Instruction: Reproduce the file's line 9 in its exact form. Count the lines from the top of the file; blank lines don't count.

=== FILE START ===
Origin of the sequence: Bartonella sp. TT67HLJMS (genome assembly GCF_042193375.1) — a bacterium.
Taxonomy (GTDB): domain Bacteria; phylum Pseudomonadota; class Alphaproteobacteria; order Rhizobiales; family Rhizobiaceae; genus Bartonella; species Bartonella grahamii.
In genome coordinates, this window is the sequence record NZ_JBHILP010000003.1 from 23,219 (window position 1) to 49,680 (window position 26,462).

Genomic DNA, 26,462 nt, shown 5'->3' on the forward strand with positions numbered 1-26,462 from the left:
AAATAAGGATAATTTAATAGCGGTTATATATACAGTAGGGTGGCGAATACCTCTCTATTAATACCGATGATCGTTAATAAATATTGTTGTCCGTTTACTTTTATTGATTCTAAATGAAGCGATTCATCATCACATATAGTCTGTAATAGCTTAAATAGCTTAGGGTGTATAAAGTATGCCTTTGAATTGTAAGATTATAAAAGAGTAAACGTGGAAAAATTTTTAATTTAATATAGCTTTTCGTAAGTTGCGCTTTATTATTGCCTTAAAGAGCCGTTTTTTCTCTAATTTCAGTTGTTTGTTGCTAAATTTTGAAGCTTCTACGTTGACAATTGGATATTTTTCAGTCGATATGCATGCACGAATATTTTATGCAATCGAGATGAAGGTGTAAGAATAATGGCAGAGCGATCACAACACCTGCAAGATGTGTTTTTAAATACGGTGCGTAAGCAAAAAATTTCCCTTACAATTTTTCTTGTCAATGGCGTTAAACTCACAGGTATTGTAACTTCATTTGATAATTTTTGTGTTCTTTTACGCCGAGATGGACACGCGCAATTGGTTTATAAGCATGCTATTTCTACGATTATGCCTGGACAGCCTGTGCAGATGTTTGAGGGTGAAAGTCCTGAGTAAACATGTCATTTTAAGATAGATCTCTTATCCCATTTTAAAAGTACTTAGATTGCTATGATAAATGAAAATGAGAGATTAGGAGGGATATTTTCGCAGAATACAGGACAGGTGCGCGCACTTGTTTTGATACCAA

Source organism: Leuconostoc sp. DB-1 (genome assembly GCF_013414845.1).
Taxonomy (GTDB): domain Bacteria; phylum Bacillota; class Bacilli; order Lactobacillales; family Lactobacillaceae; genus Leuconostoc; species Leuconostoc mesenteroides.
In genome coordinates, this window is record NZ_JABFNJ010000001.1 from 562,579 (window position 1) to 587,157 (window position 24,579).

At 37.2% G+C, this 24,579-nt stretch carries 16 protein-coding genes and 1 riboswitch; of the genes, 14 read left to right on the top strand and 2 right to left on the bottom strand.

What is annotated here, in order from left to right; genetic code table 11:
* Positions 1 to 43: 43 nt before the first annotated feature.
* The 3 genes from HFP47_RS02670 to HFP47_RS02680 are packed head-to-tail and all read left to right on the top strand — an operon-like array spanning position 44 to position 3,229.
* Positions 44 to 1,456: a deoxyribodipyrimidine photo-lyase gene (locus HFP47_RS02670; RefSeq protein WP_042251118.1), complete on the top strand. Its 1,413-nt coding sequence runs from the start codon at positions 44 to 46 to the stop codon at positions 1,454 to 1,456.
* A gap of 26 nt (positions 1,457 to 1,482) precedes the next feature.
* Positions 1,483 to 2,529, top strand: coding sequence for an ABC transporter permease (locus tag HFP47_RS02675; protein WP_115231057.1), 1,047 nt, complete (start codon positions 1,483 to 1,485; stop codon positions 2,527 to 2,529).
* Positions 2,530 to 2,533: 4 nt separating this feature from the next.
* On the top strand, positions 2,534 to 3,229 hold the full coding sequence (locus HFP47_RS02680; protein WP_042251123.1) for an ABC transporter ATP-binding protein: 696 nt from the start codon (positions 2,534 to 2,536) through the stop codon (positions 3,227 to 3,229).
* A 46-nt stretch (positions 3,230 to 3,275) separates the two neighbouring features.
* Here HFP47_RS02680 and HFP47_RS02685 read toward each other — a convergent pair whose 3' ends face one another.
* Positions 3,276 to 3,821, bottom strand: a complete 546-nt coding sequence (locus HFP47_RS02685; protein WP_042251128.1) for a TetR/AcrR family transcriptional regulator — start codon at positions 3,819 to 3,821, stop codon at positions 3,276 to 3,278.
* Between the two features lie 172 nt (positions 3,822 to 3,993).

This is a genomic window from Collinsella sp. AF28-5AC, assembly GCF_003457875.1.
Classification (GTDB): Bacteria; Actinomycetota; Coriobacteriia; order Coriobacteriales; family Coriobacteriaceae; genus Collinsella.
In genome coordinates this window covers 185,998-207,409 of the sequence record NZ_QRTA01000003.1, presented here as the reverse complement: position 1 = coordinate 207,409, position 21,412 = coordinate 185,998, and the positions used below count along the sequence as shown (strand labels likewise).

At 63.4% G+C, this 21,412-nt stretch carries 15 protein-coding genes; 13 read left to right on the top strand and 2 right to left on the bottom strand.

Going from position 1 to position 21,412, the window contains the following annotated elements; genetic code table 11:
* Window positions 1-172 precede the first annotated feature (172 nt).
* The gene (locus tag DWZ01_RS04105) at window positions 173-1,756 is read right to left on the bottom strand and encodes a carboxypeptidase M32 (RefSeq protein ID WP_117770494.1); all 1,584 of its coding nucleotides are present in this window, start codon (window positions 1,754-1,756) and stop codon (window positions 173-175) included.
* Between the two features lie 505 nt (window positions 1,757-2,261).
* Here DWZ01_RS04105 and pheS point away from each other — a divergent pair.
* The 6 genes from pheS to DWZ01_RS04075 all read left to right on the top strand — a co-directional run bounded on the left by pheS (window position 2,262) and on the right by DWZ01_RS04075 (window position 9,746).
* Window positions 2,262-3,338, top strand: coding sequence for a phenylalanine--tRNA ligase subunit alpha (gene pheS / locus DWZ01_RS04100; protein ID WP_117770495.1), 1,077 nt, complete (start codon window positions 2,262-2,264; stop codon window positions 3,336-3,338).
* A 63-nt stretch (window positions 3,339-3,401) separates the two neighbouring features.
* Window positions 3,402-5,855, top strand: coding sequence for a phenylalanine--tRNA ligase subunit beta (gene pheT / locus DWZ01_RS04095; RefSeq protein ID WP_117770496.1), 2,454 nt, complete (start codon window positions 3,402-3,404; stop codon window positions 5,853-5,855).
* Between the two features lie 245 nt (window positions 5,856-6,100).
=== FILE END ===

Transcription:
At 37.2% G+C, this 24,579-nt stretch carries 16 protein-coding genes and 1 riboswitch; of the genes, 14 read left to right on the top strand and 2 right to left on the bottom strand.